Getting divorced raises many basic questions. One of those is where you will live.
During the course of a New York divorce, the parties to the proceedings generally must settle a host of very important matters. They have to divide the property that they accrued during their time as a married couple and they must determine how they will split their time with their kids. With the help or direction of the court, they may also handle financial matters, such as the establishment of child support and alimony.
When Oneida County parents go through divorce, they may worry about the logistics of their child custody arrangements. Particularly, they may have concerns about the schedules they and their kids will have to keep to meet the requirements of their court mandated orders. However, though the physical custody requirements can try on the calendars of parents and children, child custody requirements can also create challenges for adults and their offspring.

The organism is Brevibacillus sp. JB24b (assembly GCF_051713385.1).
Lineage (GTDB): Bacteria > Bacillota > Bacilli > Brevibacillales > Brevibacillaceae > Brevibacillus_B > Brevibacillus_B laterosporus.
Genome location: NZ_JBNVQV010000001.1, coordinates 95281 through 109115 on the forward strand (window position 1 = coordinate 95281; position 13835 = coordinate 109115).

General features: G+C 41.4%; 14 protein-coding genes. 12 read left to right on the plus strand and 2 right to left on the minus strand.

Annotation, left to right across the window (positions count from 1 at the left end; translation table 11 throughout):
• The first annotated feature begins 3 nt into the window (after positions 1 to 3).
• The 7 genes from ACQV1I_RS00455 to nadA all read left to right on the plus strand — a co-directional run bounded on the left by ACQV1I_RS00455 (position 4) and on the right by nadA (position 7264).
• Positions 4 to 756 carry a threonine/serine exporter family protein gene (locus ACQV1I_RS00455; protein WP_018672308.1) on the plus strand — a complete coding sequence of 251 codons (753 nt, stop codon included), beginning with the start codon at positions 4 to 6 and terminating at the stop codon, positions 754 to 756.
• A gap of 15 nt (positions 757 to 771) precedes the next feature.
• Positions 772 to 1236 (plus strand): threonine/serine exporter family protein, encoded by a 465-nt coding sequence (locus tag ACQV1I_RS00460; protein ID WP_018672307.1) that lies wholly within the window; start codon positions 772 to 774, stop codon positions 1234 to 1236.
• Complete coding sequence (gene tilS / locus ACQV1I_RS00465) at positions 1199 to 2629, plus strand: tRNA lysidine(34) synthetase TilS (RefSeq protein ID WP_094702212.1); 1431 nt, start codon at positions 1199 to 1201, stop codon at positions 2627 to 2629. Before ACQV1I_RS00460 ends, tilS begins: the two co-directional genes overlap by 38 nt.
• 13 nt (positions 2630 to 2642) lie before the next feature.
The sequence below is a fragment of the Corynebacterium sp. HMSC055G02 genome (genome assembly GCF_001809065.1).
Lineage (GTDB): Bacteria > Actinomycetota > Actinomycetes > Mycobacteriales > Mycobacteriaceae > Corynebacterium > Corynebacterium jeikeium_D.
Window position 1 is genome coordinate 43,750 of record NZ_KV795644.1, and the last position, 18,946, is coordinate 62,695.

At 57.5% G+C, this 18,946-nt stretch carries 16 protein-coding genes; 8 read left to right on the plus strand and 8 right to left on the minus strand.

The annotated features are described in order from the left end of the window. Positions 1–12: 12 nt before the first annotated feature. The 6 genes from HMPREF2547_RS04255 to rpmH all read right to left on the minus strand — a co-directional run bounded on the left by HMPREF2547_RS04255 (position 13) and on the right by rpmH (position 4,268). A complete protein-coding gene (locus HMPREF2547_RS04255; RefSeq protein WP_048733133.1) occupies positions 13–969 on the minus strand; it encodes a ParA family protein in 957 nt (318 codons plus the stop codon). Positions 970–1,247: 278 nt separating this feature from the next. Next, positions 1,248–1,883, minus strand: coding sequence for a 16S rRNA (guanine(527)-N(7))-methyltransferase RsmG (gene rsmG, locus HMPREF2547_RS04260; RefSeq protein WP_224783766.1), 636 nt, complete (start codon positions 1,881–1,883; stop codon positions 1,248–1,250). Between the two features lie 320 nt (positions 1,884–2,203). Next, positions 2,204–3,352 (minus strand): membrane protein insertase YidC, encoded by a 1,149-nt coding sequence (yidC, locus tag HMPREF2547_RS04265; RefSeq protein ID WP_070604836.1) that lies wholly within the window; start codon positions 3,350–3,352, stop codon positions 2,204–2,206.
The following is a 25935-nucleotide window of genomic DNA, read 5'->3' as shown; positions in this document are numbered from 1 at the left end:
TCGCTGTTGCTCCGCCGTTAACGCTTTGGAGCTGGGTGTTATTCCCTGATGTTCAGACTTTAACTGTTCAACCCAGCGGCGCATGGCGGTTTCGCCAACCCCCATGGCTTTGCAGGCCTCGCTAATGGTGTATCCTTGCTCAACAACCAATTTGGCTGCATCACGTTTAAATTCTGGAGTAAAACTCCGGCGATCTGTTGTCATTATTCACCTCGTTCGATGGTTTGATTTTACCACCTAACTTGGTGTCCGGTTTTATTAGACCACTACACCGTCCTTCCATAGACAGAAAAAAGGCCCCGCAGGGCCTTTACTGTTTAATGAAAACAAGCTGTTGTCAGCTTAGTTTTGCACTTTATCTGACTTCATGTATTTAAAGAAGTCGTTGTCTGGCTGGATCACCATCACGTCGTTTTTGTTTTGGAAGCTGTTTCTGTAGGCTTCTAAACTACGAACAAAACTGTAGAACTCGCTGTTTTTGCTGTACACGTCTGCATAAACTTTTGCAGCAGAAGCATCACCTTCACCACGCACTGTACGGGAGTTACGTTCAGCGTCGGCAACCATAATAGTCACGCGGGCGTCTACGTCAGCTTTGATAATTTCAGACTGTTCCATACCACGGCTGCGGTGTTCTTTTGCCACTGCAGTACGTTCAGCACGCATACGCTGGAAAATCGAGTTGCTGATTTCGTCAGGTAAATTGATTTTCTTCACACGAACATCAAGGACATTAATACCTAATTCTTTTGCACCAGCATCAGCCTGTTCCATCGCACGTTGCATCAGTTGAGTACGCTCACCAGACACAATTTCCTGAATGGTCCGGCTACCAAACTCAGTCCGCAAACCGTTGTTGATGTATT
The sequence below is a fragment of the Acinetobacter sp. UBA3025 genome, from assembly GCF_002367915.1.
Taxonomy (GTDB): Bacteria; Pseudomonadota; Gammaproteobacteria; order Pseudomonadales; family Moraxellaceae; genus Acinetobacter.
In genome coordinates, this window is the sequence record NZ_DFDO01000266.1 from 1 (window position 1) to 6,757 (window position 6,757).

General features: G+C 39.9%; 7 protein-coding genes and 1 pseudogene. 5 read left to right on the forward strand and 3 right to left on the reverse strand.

Some marriages end because of a singular event. Others end slowly and erode away over time. In New York, there seven bases on which couples may focus their divorce petitions, one of which is no-fault divorce.
A custodial parent may believe that he or she is in the best position to determine the financial needs of his or her kids. However, a New York parent who occupies the important, but sometimes overlooked role of a noncustodial parent may also have important insights into what his or her children really require in terms of financial maintenance. As such, both custodial and noncustodial parents have the right to seek child support modifications when such changes may be necessary to serve the best interests of their kids.
In normal (Euclidean) geometry, by definition parallel lines do not meet.
When a New York resident makes a plan for his personal estate, he may include distributions of money or property to those individuals who he loves. When he passes on, the people that he has identified in his will or estate plan may receive, subject to state probate and intestacy laws, the items identified for them by the decedent. An inheritance generally passes only to the individual identified in the estate plan and not equally to that individual and his or her spouse unless such an arrangement is contemplated in the estate plan.